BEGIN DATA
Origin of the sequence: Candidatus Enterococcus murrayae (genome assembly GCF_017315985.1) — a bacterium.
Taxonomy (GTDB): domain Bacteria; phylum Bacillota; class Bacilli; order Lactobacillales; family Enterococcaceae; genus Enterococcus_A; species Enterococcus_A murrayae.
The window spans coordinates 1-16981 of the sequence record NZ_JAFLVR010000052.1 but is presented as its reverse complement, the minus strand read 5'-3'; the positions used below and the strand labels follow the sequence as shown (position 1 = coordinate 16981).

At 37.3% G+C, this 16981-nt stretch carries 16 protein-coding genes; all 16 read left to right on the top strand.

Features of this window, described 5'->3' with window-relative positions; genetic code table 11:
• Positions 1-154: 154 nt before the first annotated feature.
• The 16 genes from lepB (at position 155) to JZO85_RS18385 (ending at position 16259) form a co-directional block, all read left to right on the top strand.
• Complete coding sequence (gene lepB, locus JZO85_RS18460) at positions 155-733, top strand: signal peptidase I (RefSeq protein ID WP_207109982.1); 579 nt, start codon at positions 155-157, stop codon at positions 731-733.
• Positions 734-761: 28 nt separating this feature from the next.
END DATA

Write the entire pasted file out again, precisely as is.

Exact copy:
Origin of the sequence: Candidatus Enterococcus murrayae (genome assembly GCF_017315985.1) — a bacterium.
Taxonomy (GTDB): domain Bacteria; phylum Bacillota; class Bacilli; order Lactobacillales; family Enterococcaceae; genus Enterococcus_A; species Enterococcus_A murrayae.
The window spans coordinates 1-16981 of the sequence record NZ_JAFLVR010000052.1 but is presented as its reverse complement, the minus strand read 5'-3'; the positions used below and the strand labels follow the sequence as shown (position 1 = coordinate 16981).

At 37.3% G+C, this 16981-nt stretch carries 16 protein-coding genes; all 16 read left to right on the top strand.

Features of this window, described 5'->3' with window-relative positions; genetic code table 11:
• Positions 1-154: 154 nt before the first annotated feature.
• The 16 genes from lepB (at position 155) to JZO85_RS18385 (ending at position 16259) form a co-directional block, all read left to right on the top strand.
• Complete coding sequence (gene lepB, locus JZO85_RS18460) at positions 155-733, top strand: signal peptidase I (RefSeq protein ID WP_207109982.1); 579 nt, start codon at positions 155-157, stop codon at positions 731-733.
• Positions 734-761: 28 nt separating this feature from the next.